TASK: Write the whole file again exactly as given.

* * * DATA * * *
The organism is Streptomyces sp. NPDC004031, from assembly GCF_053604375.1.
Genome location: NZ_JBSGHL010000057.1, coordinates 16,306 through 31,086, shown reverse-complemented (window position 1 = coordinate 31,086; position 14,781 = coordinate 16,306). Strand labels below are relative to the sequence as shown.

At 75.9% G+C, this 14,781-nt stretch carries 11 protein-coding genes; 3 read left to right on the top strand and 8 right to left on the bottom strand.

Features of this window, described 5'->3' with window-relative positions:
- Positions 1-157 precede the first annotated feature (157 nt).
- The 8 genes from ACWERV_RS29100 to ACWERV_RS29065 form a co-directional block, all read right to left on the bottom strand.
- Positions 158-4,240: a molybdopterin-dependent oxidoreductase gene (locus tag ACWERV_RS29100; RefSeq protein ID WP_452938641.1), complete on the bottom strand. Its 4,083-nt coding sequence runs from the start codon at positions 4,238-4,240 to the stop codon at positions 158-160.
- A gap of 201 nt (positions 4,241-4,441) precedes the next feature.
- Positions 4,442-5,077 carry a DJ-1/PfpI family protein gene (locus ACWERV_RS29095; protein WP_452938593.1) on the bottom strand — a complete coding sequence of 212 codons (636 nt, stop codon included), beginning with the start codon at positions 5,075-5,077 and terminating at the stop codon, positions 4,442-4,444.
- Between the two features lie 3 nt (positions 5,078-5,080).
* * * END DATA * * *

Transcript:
The organism is Streptomyces sp. NPDC004031, from assembly GCF_053604375.1.
Genome location: NZ_JBSGHL010000057.1, coordinates 16,306 through 31,086, shown reverse-complemented (window position 1 = coordinate 31,086; position 14,781 = coordinate 16,306). Strand labels below are relative to the sequence as shown.

At 75.9% G+C, this 14,781-nt stretch carries 11 protein-coding genes; 3 read left to right on the top strand and 8 right to left on the bottom strand.

Features of this window, described 5'->3' with window-relative positions:
- Positions 1-157 precede the first annotated feature (157 nt).
- The 8 genes from ACWERV_RS29100 to ACWERV_RS29065 form a co-directional block, all read right to left on the bottom strand.
- Positions 158-4,240: a molybdopterin-dependent oxidoreductase gene (locus tag ACWERV_RS29100; RefSeq protein ID WP_452938641.1), complete on the bottom strand. Its 4,083-nt coding sequence runs from the start codon at positions 4,238-4,240 to the stop codon at positions 158-160.
- A gap of 201 nt (positions 4,241-4,441) precedes the next feature.
- Positions 4,442-5,077 carry a DJ-1/PfpI family protein gene (locus ACWERV_RS29095; protein WP_452938593.1) on the bottom strand — a complete coding sequence of 212 codons (636 nt, stop codon included), beginning with the start codon at positions 5,075-5,077 and terminating at the stop codon, positions 4,442-4,444.
- Between the two features lie 3 nt (positions 5,078-5,080).